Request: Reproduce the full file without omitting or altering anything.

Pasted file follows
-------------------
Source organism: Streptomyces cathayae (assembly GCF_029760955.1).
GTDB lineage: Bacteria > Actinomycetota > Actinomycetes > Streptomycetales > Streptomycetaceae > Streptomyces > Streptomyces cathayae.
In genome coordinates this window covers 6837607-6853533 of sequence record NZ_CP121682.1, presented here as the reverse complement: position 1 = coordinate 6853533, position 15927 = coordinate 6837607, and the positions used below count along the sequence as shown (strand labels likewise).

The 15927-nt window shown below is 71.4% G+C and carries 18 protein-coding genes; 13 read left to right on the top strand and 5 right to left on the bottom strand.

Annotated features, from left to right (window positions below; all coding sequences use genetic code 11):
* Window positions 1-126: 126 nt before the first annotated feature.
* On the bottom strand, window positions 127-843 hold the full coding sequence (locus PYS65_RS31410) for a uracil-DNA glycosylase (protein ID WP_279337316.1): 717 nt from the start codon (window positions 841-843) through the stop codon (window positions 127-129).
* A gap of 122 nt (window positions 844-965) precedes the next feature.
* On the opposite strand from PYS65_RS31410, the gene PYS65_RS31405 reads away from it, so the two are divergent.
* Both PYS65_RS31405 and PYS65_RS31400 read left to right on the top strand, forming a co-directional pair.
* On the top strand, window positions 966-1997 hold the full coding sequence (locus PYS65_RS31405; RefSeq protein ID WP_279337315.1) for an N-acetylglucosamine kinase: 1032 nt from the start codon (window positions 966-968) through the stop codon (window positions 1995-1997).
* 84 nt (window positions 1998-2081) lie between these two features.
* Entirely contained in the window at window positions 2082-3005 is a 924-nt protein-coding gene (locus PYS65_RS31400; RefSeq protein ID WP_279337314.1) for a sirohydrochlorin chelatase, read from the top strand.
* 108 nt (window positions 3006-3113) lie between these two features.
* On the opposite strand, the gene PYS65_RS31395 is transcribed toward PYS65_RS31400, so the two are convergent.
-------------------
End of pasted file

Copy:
Source organism: Streptomyces cathayae (assembly GCF_029760955.1).
GTDB lineage: Bacteria > Actinomycetota > Actinomycetes > Streptomycetales > Streptomycetaceae > Streptomyces > Streptomyces cathayae.
In genome coordinates this window covers 6837607-6853533 of sequence record NZ_CP121682.1, presented here as the reverse complement: position 1 = coordinate 6853533, position 15927 = coordinate 6837607, and the positions used below count along the sequence as shown (strand labels likewise).

The 15927-nt window shown below is 71.4% G+C and carries 18 protein-coding genes; 13 read left to right on the top strand and 5 right to left on the bottom strand.

Annotated features, from left to right (window positions below; all coding sequences use genetic code 11):
* Window positions 1-126: 126 nt before the first annotated feature.
* On the bottom strand, window positions 127-843 hold the full coding sequence (locus PYS65_RS31410) for a uracil-DNA glycosylase (protein ID WP_279337316.1): 717 nt from the start codon (window positions 841-843) through the stop codon (window positions 127-129).
* A gap of 122 nt (window positions 844-965) precedes the next feature.
* On the opposite strand from PYS65_RS31410, the gene PYS65_RS31405 reads away from it, so the two are divergent.
* Both PYS65_RS31405 and PYS65_RS31400 read left to right on the top strand, forming a co-directional pair.
* On the top strand, window positions 966-1997 hold the full coding sequence (locus PYS65_RS31405; RefSeq protein ID WP_279337315.1) for an N-acetylglucosamine kinase: 1032 nt from the start codon (window positions 966-968) through the stop codon (window positions 1995-1997).
* 84 nt (window positions 1998-2081) lie between these two features.
* Entirely contained in the window at window positions 2082-3005 is a 924-nt protein-coding gene (locus PYS65_RS31400; RefSeq protein ID WP_279337314.1) for a sirohydrochlorin chelatase, read from the top strand.
* 108 nt (window positions 3006-3113) lie between these two features.
* On the opposite strand, the gene PYS65_RS31395 is transcribed toward PYS65_RS31400, so the two are convergent.